January 14, 2011
Who You Is & Who You Ain't
"Between the ages of twenty & forty we are engaged in the process of discovering who we are, which involves learning the difference between accidental limitations which it is our duty to outgrow and the necessary limitations of our nature beyond which we cannot trespass with impunity" ~W.H. Auden
During my 20s, I definitely did a lot of the work aimed towards answering the question, "Who am I?" I remember it as a time of feeling completely confident one moment and then unsteady & confused the next. There were days when I felt so uncomfortable in my skin. These days were balanced, though, by ones in which I easily walked into any situation and felt at ease.
Through a myriad of experiences, I began to discover a self composed of likes, dislikes, attitudes, fears, beliefs, hopes, weaknesses. I understood myself on knew levels and did the work of breaking old patterns of thought & behavior so as to escape the "accidental limitations" that I'd been held back by for years.
I remember distinctly, a few days after my 30th birthday, thinking, "Whew! I'm so glad to be done with that whole 'finding yourself' business!" Little did I know! Only weeks later did I realize I had entered a new phase, which I call the "But can you deal with who you are" phase! It became clear to me that the new work to be done was to not only accept who I was, but who I wasn't.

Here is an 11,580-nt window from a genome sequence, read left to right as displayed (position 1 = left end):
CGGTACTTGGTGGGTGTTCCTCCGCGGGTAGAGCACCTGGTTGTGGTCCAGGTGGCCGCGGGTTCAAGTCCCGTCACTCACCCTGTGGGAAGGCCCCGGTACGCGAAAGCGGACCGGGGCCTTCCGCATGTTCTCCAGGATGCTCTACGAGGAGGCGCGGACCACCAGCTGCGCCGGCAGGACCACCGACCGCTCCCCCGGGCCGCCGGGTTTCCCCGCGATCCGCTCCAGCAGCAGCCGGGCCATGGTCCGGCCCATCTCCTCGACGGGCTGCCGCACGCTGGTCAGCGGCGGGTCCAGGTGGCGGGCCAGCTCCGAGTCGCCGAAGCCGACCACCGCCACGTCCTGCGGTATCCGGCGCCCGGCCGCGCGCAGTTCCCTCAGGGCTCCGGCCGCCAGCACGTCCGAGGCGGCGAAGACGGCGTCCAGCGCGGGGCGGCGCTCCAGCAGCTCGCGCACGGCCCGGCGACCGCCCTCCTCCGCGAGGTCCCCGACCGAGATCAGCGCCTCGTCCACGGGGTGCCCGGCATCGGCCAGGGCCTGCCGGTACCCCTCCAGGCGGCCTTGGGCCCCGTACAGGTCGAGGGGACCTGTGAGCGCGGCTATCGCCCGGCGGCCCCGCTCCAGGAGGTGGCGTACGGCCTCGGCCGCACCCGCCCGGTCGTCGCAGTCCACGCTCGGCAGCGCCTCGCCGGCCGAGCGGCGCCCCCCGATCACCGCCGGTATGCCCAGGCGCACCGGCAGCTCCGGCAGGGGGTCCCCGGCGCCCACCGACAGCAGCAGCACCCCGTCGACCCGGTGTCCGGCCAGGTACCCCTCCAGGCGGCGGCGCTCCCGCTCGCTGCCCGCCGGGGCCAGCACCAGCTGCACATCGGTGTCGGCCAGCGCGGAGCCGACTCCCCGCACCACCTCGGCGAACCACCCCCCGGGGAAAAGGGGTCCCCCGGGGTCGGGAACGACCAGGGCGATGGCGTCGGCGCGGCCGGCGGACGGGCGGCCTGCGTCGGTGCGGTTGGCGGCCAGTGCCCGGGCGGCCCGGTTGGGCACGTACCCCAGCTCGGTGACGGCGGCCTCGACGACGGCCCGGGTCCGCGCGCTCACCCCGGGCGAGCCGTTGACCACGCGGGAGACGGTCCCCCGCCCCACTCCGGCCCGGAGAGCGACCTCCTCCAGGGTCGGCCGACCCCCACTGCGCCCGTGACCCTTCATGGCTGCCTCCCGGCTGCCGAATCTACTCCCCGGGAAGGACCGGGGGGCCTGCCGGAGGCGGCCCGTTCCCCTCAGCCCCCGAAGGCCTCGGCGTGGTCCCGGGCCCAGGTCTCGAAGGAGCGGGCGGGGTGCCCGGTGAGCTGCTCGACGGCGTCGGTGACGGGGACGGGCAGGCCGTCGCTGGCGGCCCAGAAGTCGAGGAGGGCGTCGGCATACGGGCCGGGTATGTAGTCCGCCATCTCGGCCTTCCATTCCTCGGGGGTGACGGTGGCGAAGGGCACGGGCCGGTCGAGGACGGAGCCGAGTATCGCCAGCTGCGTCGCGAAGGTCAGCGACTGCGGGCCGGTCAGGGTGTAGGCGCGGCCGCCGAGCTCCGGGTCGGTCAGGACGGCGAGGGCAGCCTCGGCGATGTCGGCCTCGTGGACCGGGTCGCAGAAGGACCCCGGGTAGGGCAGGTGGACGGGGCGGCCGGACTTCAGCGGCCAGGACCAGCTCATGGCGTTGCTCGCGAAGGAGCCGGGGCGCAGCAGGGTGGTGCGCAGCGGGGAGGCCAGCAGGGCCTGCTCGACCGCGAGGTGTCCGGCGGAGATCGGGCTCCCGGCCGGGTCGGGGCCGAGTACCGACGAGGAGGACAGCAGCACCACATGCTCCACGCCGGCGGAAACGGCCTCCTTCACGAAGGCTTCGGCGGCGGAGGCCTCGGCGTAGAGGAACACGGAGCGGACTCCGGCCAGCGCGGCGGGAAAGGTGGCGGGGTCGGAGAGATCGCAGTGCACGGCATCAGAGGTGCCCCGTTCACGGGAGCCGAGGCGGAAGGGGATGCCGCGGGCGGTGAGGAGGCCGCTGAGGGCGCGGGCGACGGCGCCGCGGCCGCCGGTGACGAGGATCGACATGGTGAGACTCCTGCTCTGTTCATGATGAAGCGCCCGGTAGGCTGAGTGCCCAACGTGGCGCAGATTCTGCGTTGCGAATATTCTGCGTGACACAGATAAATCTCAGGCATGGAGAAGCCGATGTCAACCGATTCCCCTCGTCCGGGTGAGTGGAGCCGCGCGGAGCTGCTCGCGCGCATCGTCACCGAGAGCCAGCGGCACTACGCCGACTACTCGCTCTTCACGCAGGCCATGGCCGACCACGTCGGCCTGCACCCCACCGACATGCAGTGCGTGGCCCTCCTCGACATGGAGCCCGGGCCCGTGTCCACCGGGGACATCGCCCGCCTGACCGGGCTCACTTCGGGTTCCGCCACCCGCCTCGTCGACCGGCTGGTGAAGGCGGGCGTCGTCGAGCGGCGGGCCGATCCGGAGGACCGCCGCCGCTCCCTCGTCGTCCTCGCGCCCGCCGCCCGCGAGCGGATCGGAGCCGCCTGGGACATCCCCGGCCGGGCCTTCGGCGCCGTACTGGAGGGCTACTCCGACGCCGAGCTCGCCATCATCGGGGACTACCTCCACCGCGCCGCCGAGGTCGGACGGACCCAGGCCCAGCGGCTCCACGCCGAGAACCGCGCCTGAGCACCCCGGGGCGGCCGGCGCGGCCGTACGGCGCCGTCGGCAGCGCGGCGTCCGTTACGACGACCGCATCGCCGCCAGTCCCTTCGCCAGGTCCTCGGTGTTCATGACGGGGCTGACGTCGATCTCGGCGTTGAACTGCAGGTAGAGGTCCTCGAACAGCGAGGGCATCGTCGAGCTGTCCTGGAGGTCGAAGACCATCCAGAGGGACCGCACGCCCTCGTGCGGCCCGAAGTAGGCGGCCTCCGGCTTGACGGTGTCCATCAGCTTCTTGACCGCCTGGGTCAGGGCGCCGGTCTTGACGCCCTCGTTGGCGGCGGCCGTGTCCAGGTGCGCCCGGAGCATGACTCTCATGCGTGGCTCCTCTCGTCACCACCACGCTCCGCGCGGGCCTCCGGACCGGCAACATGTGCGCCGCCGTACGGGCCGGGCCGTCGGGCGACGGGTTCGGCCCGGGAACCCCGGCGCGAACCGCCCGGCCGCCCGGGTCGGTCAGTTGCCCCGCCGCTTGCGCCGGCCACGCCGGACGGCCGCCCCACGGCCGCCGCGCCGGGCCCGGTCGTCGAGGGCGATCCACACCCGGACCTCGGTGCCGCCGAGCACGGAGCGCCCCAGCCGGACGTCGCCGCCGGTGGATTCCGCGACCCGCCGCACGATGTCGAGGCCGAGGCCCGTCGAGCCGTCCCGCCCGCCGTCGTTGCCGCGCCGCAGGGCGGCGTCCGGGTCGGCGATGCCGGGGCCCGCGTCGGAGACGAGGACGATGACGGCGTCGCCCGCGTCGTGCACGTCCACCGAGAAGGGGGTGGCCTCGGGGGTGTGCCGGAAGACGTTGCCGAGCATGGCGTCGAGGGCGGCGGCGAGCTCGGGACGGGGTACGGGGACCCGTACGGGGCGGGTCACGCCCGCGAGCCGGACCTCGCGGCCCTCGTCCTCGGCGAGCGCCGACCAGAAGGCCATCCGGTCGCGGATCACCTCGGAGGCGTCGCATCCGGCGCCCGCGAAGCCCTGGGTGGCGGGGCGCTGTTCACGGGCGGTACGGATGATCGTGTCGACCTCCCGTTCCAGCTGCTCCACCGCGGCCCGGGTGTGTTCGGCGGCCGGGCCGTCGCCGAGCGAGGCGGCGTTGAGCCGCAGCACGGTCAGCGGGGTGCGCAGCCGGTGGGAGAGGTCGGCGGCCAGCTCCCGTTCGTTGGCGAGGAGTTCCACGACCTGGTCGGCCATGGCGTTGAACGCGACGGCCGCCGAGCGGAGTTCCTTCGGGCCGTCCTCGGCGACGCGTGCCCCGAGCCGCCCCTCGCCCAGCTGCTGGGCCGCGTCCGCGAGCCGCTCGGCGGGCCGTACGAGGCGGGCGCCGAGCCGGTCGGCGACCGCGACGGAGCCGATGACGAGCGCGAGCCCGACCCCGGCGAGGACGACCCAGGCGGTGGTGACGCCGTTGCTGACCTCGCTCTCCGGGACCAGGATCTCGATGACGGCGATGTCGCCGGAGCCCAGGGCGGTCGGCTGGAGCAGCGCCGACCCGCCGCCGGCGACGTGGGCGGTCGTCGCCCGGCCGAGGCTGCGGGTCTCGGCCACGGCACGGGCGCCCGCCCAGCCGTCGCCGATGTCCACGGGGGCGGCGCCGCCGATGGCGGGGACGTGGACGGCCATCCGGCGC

When I came across Auden's statement, it made perfect sense. We do have a duty to get past the "accidental limitations" that arise due to trauma, circumstances, or a variety of experiences. This is much of the work I do with my clients - identifying the "false identities" they've taken on as a result of past trauma.
Also, it's important to know what is outside of our nature, because not doing so does lead to detrimental outcomes. Without this clarity, we chastise ourselves unfairly or waste time on things that we aren't suited for. This is also some of the work I do - using a variety of activities and conversations to guide my clients to a clear sense of what they've been striving after that has been a drain, because it is not really a part of who they are.
So! Never again will I say yes to day long shopping adventures (not in my nature). No longer will I say no to high-heels (turns out, I really do like being girly sometimes - one false idea I had to outgrow).
Here's to accepting who you ain't as much as who you is and living in alignment with this knowledge!
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